Ring chromosome 20 syndrome

Ring chromosome 20 syndrome has a striking association with epilepsy whereas in the other aberrations of the same chromosome epilepsy is rarely reported [19]. Generally a chromosomal mosaicism is present [38]. The syndrome is not characterized by a particular phenotype instead seizures occur virtually in all cases. The reported phenotypic anomalies are represented by microcephaly, facial dysmorphism with hypertelorism, high arched palate, long neck and trunk, thenar and hypothenar hypoplasia, microgenitalism, tetraparesis, dysarthria and sever MR, even though in many reports the intellect is described within the normal range or mildly deficient [19,39]. Characteristically there is a worsening of clinical and EEG features over a long period of time and, for this reason, an early diagnosis is often difficult [19]. Age at onset of seizures varies from infancy to 14 years and the seizures are characteristically resistant to treatment [40-45]. According to the data published by Ville et al [39] the epilepsy seems to have particular patterns that consist of the following:

• a normal or nearly normal EEG activity with inconstant runs of theta waves in fronto-central areas not significantly influenced by eye opening, level of vigilance or intravenous injection of diazepam;

• in other instances episodes of nonconvulsive status epilepticus with a prolonged confusion and, on the EEG, long-lasting high-voltage slow waves with occasional spikes usually frontal, sometimes unilateral are observed. Spike-and-wave complexes are not a predominant feature. Otherwise there is the presence of focal seizures associated to ictal terror and hallucinations with loss of consciousness, oro-alimentary automatisms and hypertonia with frontal onset discharges of short duration;

• pharmacoresistance;

• psychomotor delay or major behavioural disturbances [39].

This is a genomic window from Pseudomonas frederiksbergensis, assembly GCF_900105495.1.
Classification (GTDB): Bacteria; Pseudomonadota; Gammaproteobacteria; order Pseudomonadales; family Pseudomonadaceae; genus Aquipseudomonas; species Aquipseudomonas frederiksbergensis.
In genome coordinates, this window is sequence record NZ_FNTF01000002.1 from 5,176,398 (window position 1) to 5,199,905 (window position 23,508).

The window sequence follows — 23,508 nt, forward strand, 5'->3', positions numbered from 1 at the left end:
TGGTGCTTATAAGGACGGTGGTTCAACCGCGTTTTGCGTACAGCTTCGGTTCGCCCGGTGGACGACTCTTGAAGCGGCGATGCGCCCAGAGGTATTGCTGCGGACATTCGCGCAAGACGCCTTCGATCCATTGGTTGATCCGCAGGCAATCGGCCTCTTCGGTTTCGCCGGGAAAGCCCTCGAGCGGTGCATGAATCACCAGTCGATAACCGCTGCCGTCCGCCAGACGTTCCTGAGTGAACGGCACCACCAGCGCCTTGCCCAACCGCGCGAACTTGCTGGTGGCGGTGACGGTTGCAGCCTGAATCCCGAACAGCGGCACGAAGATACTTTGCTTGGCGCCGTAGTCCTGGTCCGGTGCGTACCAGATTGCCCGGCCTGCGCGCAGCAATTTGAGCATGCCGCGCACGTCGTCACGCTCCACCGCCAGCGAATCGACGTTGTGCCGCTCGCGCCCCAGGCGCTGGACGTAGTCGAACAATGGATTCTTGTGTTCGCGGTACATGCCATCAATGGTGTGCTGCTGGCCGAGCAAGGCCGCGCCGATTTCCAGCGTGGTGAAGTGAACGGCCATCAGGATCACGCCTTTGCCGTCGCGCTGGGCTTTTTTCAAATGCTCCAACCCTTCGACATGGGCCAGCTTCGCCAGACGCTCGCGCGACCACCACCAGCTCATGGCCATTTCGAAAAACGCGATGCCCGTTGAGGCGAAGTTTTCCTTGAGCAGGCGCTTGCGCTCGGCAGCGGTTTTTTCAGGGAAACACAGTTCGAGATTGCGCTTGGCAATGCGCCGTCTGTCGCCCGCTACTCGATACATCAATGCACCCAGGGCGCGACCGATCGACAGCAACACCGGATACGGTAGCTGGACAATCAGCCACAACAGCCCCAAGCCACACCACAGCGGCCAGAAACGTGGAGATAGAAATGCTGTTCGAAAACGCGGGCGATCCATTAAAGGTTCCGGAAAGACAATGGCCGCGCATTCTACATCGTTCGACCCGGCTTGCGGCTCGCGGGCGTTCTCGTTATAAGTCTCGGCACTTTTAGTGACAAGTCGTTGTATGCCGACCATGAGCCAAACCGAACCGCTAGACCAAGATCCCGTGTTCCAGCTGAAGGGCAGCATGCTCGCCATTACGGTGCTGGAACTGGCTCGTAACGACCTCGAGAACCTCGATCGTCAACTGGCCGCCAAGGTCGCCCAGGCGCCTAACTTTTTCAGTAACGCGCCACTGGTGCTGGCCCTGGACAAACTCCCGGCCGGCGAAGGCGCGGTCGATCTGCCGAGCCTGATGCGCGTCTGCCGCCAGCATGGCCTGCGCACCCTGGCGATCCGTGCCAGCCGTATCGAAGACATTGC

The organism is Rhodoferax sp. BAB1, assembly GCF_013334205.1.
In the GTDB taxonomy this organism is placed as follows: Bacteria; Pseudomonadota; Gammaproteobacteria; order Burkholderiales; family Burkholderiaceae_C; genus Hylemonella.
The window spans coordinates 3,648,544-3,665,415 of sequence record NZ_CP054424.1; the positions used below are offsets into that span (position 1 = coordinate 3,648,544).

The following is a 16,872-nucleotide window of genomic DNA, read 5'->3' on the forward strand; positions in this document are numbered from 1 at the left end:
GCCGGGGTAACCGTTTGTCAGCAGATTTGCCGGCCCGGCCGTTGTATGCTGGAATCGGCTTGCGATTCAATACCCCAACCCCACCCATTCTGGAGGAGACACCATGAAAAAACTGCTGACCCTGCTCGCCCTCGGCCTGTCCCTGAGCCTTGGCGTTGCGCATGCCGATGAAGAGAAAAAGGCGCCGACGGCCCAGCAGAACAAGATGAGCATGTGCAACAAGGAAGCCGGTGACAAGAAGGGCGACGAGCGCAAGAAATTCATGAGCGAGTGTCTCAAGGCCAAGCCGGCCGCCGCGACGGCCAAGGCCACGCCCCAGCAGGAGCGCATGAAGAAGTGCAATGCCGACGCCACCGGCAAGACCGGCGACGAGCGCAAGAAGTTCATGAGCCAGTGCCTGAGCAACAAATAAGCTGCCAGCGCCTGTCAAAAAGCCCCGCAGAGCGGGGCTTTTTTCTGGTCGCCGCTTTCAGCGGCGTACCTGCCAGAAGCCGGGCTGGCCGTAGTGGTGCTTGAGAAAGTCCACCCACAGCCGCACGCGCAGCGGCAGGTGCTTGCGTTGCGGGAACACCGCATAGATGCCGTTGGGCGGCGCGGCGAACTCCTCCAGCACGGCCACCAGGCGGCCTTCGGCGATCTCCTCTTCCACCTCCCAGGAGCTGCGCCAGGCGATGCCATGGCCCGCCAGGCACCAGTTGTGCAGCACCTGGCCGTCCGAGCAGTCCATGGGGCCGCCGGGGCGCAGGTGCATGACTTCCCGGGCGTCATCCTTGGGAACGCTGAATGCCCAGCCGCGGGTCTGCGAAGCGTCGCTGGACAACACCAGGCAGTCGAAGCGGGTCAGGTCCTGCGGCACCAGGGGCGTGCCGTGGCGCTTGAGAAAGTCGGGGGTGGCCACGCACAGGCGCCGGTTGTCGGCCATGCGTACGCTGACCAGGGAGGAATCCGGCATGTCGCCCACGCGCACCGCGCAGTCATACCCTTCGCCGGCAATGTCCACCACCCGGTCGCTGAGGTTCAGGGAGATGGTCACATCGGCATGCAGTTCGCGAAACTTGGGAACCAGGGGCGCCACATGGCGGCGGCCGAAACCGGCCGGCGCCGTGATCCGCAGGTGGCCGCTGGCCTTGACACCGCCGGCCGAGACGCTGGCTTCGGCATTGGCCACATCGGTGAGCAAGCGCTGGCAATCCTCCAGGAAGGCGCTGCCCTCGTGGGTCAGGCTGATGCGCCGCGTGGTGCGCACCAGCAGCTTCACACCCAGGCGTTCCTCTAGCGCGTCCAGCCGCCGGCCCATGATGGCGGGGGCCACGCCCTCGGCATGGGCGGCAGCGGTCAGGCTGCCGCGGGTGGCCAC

As before mentioned, the first seizure often occurs in childhood, but most of the reported patients are adolescents or adults probably because the time lag from onset to diagnosis is usually long after many useless clinical investigations and ineffective treatments and, in many cases, psychiatric treatment was administered for several years without any improvement [39]. For this reason a cytogenetic study should be performed on all patients having epilepsy, dysmorphic features and/or learning disabilities [44]. Some cases are reported with a neonatal onset of the epilepsy [46-50]. In these patients seizures were generalized and the EEG was normal or showed diffuse slowing. It was suggested that the severity of clinical features may depend on the extent of chromosomal deletion [45] or on the entity of lymphocyte mosaicism [38].

Down syndrome

Epilepsy occurs in 8% of individuals with Down syndrome (DS). Age of seizure onset is bimodal: 40% occurs before 1 year of age and 40% occur in the third decade of life [51]. However epilepsy in DS is less common than in most mental retardation syndromes (19). The increased seizure susceptibility has been attributed to inherent structural anomalies of the brain [52-54] such as fewer inhibitory interneurons, decreased neuronal density, abnormal neuronal lamination, persistence of dendrites with foetal morphology or primitive synaptic profiles [55,56]. In patients with DS has been also documented an altered membrane potassium permeability that increases the voltage threshold for spike formation, reduces hyperpolarization following spikes or increases action potential duration [53-55]. Some authors report that seizures in DS could be associated with medical complications such as cardiovascular abnormalities, recurrent infections or nutritional deficiencies [56-60]. All major seizure types have been described in children with DS: 47% of patients develop partial seizures, 37% infantile spasms and 21% generalized tonic-clonic seizures [54,61]. In the younger age the predominant type of convulsions are represented by infantile spasms and tonic-clonic seizures with myoclonus [61]. Infantile spasms, particularly frequent in male patients, are usually associated with a poor long-term prognosis (Fig. 1) [19,51,62-65]. However about half of the children with infantile spasms achieve seizure remission without relapse and partial restoration of development. In the other 50% who still have seizures, there is no difference in outcome between groups treated with valproic acid, cotricotropin, or both [51-54]. When seizures occur during the childhood or in the third decade of life, generalized tonic-clonic are the most common together with partial simplex or partial complex seizures, but myoclonic, atonic and absence with tonic-seizures have been reported [19,61].

thumbnailFigure 1. Down Syndrome: Infantile spasms - hypsarrythmia.

Other syndromes

In many other chromosomal disorders, seizures, not as typical as in the above-mentioned syndromes, can be found.